Evolution of a Denomination: Silver Dollar Part 4

United States coinage was anything but satisfactory in 1876 according to the Director of the United States Mint, Henry Linderman. With Chief Engraver William Barber at the helm, his feelings towards creating a new version of the silver dollar were strong, so much so that George T. Morgan was hired at the Mint as an assistant engraver. An Englishman with considerable talent and desirable artistic abilities, Morgan was commissioned for the new design of the silver dollar which was a bit of a slap in the face to the Chief Engraver and his son, Charles Barber, at the time.

Morgan Silver Dollar (1878-1921)

Public demand had nothing to do with the inception of the Morgan dollar, politics did. The Liberty Seated dollar had been discontinued and eventually pushed out of existence in 1873. The Coinage Act of 1873 would cease the production of silver coins in the U.S. as values were decreasing. With a lot of pushback and a number of failed attempts, the Bland-Allison Act would restore silver production in 1878 as legal tender in addition to alluding to the fact that the government would be responsible for minting two million silver dollars per month. The Morgan Silver Dollar was a product of the largest silver strike in the world: the Comstock Lode. It was part of the largest silver mining vein that in turn, flooded silver into the market.

Morgan Silver Dollars began production in 1878 and were continuously minted until 1904. The aforementioned Comstock Lode would grow tired and silver supply was running at an all-time low in the early 1900s which would briefly end the silver dollar coinage era. During this time, people were already accustomed to using paper money as large silver coins became too heavy to carry around.

Finally, in 1918, the Pittman Act was passed which aimed at restoring the government’s reserve of silver bullion. They melted millions of Morgan Silver Dollars that were being stored, over 270,000,000 to be frank. That same act also required that the purchase of silver to replace the melted dollars would take place which resulted in the minting and production of the 1921 Morgan Silver Dollar. Later that year, the changing of the guards would occur and the Peace Dollar would take over.

Struck at five different Mints (Carson City, Philadelphia, San Francisco, New Orleans, and Denver), today’s key dates of the Morgan Silver Dollar include the 1895-P, 1893-S, 1895-O, 1892-S, 1889-CC, 1884-S, and 1879-CC. The “King of Morgan Silver Dollars” happens to be the 1895 minted in Philadelphia as there are only proofs known although records from the Mint show that 12,000 business-strike dollars were produced. The proofs hold a total mintage of just 880 and are extremely rare.

Peace Silver Dollar (1921-1935)

While the Morgan Silver Dollar had been in production for nearly 40 years, well past the 25-year minimum requirement, the call for a new design of the silver dollar was inspired by not only the Pittman Silver Purchase Act of 1918 where millions of silver dollars were melted to sell to the United Kingdom, but also by an article that was published in the November 1918 issue of The Numismatist. In the article, writer Frank Duffield called for a ‘victory coin’ to be designed that would be distributed by the masses into circulation.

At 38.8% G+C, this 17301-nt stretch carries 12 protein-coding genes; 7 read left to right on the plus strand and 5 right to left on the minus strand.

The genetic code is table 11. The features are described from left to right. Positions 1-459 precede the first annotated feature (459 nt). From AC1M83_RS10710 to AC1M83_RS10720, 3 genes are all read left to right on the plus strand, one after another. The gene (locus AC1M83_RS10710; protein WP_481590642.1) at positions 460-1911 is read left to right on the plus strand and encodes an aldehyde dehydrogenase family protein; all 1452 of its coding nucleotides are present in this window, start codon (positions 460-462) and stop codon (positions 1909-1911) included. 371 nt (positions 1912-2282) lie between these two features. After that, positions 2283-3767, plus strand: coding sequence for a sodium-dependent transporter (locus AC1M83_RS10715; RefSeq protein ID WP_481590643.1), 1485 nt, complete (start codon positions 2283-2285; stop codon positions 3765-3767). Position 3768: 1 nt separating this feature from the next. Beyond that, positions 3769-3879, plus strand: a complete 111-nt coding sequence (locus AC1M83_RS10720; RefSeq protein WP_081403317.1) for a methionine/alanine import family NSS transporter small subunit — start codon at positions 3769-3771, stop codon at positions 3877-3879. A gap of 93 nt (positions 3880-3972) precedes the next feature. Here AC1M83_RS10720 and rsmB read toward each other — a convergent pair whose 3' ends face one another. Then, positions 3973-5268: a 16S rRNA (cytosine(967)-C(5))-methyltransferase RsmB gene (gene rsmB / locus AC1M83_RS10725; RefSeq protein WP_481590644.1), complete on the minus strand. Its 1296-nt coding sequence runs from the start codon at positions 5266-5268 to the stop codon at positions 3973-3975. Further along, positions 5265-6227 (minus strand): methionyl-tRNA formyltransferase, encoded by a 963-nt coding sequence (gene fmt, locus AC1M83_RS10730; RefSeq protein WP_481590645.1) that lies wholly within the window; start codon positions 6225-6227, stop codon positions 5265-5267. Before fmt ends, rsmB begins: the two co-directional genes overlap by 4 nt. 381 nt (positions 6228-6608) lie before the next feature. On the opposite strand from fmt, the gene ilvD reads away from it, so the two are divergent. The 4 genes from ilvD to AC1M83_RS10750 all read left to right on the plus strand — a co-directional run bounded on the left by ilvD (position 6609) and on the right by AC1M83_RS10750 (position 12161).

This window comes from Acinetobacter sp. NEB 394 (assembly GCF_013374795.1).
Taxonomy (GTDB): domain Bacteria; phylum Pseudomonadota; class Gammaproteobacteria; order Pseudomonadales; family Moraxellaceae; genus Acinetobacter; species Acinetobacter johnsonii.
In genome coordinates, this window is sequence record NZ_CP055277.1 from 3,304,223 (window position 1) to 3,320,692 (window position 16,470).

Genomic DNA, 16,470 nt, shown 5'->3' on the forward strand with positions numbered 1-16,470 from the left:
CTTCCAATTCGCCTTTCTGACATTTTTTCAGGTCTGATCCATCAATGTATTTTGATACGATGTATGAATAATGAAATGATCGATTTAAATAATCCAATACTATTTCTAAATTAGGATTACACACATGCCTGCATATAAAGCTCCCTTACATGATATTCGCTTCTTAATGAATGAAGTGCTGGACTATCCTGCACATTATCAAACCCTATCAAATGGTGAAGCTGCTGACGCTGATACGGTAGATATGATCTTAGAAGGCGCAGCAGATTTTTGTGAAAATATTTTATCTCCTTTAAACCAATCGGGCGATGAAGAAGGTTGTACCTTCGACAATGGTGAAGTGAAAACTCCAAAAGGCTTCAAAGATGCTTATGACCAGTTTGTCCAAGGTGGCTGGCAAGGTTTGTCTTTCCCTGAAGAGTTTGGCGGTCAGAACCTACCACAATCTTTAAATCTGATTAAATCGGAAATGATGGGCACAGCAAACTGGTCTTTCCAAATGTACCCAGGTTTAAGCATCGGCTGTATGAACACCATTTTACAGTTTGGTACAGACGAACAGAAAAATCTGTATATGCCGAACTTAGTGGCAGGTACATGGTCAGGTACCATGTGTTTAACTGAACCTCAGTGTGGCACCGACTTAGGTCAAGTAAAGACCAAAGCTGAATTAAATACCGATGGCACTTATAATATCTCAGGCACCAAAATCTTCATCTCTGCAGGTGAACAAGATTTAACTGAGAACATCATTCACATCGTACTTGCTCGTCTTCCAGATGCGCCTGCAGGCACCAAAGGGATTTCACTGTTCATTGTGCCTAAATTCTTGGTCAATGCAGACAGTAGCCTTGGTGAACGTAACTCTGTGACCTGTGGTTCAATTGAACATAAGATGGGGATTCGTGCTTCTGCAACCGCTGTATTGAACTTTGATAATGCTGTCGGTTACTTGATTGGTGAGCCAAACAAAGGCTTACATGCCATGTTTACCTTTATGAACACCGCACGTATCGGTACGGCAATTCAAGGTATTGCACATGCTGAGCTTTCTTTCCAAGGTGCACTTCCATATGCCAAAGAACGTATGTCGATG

By 1920, a dealer by the name of Farran Zerbe suggested a peace-themed commemorative and looked to the ANA (American Numismatic Society) to hold a competition for the most skilled sculptors and medalists. It was finally decided upon that the new design would have the $1 denomination as the Morgan Dollar did not fit the aesthetic of the new age coinage they were going for. Congressional legislation was introduced in May of 1921 and as President Harding proclaimed the end of the war with Germany on November 14th, eight artists were called upon on November 19th to submit designs for the new peace-themed dollar coin by December 12th.

Artists involved in creating new designs included some familiar names such as Victor D. Brenner, John Flanagan, Hermon A. MacNeil, and Adolph A. Weinman. The Commission of Fine Arts selected Anthony De Francisci, a medalist by trade, as the winner. Francisci had his wife, Teresa Cafarelli, pose as his model of Lady Liberty on the obverse. Wearing a crown featuring sun rays, the design was reflective of the Statue of Liberty and was to induce thoughts of serenity and peace upon looking at it.

The original reverse of the Peace Dollar would feature an eagle displayed breaking a shield. This design, however, was not looked upon as acceptable as it was thought to have looked as if the image would reflect defeat rather than peace. It was then that Morgan Dollar designer, George T. Morgan, would take it upon himself to revise the eagle without Francisci’s consent. However, the coin design, including Morgan’s revisions, would quickly go into production in December of 1921. They would not be officially released into circulation until January 3, 1922.

While nearly 200 million coins were produced from 1921-1935, the date to own in the elusive series is the 1928 Philadelphia. With a total mintage of just 360,649, its rarity stems from the fact that it is the lowest minted in the series and even circulated issues can bring about a higher value.

NGC Coin; The Official 2023 Red Book; Coin World; Dansco